reviewed by Michael Thomas
There are many ways you can set a mood for an album, or even a song. For Sweet Pea, the brainchild of the very busy musicians Rebecca Hennessy and Julia Hambleton, all it takes to set a mood is brilliant compositions and a big band. Hennessy and Hambleton play enough instruments to form a large band already, but with a number of other excellent musicians by their side, What It Is manages to make every single song memorable and unexpected.
What It Is gets its name from one of the songs, a really whimsical piano song that reflects on the purpose of what love is and what it does. Indeed, that wonderful emotion permeates most of the songs, sometimes a romantic love but sometimes just a love of life or a love of your friends. The love on this album is occasionally tinged with bitterness, but it’s largely positive, even when the person in the song doesn’t have love right now.
From song to song, it feels like a huge roulette is spinning, selecting a certain number of instruments for the song. The first two songs, surprisingly, sound Caribbean-inspired. A nice wash of synth-y weirdness from the excellent Ryan Driver backs up “Didn’t Do Wrong,” a song in which someone is admonished for lying about doing something bad. It’s followed by the exceedingly bright, ukulele-led “I Think I Wanna Dance,” with Hennessy and Hambleton deciding to dance, not even caring if someone sees. By the time it gets to the chorus, the instrumentation suddenly gets intense and there’s an element of planned chaos that makes this song one of the best.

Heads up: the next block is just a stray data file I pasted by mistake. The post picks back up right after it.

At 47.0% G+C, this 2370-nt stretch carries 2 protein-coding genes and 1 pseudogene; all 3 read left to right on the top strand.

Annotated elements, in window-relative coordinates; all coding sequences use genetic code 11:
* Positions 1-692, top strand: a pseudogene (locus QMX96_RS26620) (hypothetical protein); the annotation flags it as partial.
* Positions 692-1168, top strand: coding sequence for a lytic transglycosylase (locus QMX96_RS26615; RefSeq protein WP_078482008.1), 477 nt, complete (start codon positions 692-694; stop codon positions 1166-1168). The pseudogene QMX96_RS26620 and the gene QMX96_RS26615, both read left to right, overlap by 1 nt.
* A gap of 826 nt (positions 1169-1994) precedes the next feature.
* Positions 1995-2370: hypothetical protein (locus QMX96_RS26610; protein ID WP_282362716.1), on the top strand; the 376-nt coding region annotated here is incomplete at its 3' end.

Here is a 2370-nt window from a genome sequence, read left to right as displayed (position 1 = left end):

It’s hard not to love the cheeriest parts of the album. “On My Way” makes me want to stroll down a sidewalk in the morning sunshine and dance. Horns set up somewhat of a hook for a song about continually moving forward. “She Turns Her Music On” has a lovely mix of accordion, bass (Michael Herring), ukulele and drums (Dave Clark) that make the song sound like a modern version of “The Girl From Ipanema.” This song, though, is about a girl who escapes the blahs of the real world by putting on her headphones and playing music. “Going Home” is like a musical dose of encouragement, with a chorus that says “Let’s sail the ocean, with our hearts wide open, into the setting sun.”
The quieter moments, of course, are beautiful too. “Heatwave,” the album closer, is so quiet and dreamy that it sounds like nothing else on this album. “I Bought This Bouquet” has a lovely accordion and ukulele intro, with subtle bass slowly creeping in. It takes the classic image of buying a bouquet to show love, but examining every aspect of the flower and explaining how it’s different than some other gesture.
Everything somewhere between cheery and thoughtful has its place. “Lanterns” takes another image—lanterns floating into the sky—to paint a beautiful picture, but the narrator is suffering from crippling self-doubt. In “Lovers,” the narrator sees that everyone but her seems to be in a relationship.
My words won’t do the composition of these songs justice. But just know that everything feels right, even if you’ve never imagined what any of these songs sound like. Sweet Pea is sweet indeed.
Top Tracks: “I Think I Wanna Dance”; “On My Way”
Rating: Proud Hoot (Really Good) +*swoop*